Civics lessons from 1913

Here are a few quotes from “The Philippine Citizen”, a 1913 reader on civics for students of secondary schools in The Philippines under American colonial rule.

Popular government. Since the Unites States is a representative democracy and is attempting to create a government of this kind in the Philippines, it becomes necessary to study this form of government with great care.

In the phrase of Abraham Lincoln, the government of the United States is a “government of the people, by the people, and for the people,” that is, popular government. It is important to remember that not all the people in any democracy take part in the election of public officers and the making of laws. In the most liberal of democracies women, with few exceptions, are excluded from a share in the government. Even in the United States only about one fifth of the whole population is entitled to vote. Popular government differs in degree in different democracies. What constitutes a democracy is not the number of people who vote but the fact that the people are the source of the laws.
It is sometimes difficult to say just how much one should know to be qualified to vote. In the United States, where popular education is so efficient and widespread, some states grant the suffrage to all males over twenty-one years of age. In many of the states, however, an educational or property qualification is also required. This often greatly reduces the number of electors. In the opinion of many, the suffrage should be still further restricted in the United States. It would certainly be a very foolish step to grant unlimited suffrage to people like some of the negroes of Africa, who in many cases know hardly enough to build a hut over their heads.

Woman suffrage. Even in the United States the full rights of suffrage are not granted to women, except in nine states. Many of the women are exceedingly intelligent and possess every qualification of mind and character that the male voters have, but they are not allowed to vote, because the suffrage is not a right but a privilege. This privilege it is not usually considered necessary to extend to women at present. If their votes were necessary to secure civil liberties to the people it would be entirely proper to grant them the suffrage.

6 thoughts on “Civics lessons from 1913”

  1. Yikes.

    I was waiting for the qualifying line, “Don’t get me wrong, some of my best friends are women and negroes of Africa.”

  2. A lot has changed since then (for one, I don’t think the US government is actively trying to “civilize” any group of people these days except maybe Iraqis), but we have not seen the last of contortionist justifications for American practices.

    I am sure many recent textbooks have similar references to the army’s “dont as dont tell” policy or the debate over gay marriage.

    This attitude seems quaint and hard to understand, but it fits in perfectly with the times. 1913 was the high watermark of European domination of just about the entire earth (the time of Mary Poppins if anyone remembers the movie). None of the powers thought self-determination for Brown People was a serious consideration (they can barely build huts!). The explosion of colony-grabbing in the late 19th century necessitated justifications and civilization was a principal one. Without the white man’s burden of civilizing and Christianizing the heathens some in the home country might find colonization objectionable. In a way we should thank Japan for making the idea of freedom for Asia and the wider colonies an irreversible tide of history.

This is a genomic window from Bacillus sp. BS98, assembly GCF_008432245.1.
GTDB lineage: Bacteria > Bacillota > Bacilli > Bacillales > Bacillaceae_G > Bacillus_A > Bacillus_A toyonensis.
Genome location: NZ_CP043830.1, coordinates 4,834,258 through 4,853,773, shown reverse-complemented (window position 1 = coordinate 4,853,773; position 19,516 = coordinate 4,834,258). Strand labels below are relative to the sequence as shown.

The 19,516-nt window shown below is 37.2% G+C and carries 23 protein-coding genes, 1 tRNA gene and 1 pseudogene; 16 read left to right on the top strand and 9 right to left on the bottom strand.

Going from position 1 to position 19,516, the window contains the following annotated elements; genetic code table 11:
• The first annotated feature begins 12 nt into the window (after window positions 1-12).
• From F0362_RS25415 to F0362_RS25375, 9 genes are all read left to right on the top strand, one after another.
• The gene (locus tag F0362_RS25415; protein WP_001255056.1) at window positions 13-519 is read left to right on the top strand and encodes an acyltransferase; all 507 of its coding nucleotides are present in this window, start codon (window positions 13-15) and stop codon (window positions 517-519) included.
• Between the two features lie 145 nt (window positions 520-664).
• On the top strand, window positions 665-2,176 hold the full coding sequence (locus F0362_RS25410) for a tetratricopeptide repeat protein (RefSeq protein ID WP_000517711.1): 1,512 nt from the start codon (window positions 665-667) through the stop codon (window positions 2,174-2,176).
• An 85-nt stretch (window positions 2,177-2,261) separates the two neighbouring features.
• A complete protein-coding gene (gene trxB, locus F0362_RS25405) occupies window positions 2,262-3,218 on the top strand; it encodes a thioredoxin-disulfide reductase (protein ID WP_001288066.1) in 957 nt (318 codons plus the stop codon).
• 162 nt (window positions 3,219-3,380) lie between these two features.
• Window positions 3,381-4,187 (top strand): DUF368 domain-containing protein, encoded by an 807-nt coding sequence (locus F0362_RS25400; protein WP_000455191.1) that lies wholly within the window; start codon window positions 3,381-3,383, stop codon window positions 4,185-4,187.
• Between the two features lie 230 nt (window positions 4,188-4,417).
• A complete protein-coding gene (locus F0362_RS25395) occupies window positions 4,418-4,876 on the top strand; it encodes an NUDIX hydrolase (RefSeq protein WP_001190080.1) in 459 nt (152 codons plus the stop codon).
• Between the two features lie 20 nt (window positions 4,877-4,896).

Even post-revolutionary France justified its invasion of neighboring countries as a way to bring the ideals of the revolution to all of Europe, though in practice the conquests resulted in puppet states.

    And in both the Afghanistan and Iraq wars a stated purpose was to liberate the people from tyrrany, from a fundamentalist regime on one hand and a ruthless dictator on the other. And of course one of the markers for victory in both invasions is seen to be the extent to which “democracy” flourishes.

  3. “In a way we should thank Japan for making the idea of freedom for Asia and the wider colonies an irreversible tide of history.”

    We end up talking a lot about the Rape of Nanking, but arguing that the Russo-Japanese War was one of the pivotal events in human history is the single biggest theme for the Japanese intellectual right. They have a point, but go too far in trying to depict ALL of Japan’s modern wars as part of an unbroken chain of struggle against Western colonialism. Some people just stick with the Sino-Japanese and Russo-Japanese Wars, however. Shiba Ryotaro became possibly Japan’s most popular historical author (maybe Yoshikawa Eiji) by doing just that.

    I think that if we had to identify a single high-point for “Western” power, it would probably be the intervention by France, Russia and Germany that forced Japan to return territory that it won in the Sino-Japanese war of 94-95 to China…. so that they could take it for themselves. So that plus the Boer War is probably the peak.

    In any case, white people are a bit more subtle about empire these days – but you have to wonder if what is said behind closed doors at multi-nationals and in free trade debates echoes the above piece.

  4. When you have people like Vikram Pandit and Barack Obama in the room during those meetings it can be kind of hard to light up a cigar and talk about people needing to know their place in the world… but yeah the more things change the more they stay the same

  5. ”When you have people like Vikram Pandit and Barack Obama in the room during those meetings”

    They wait until they use the washroom.

Comments are closed.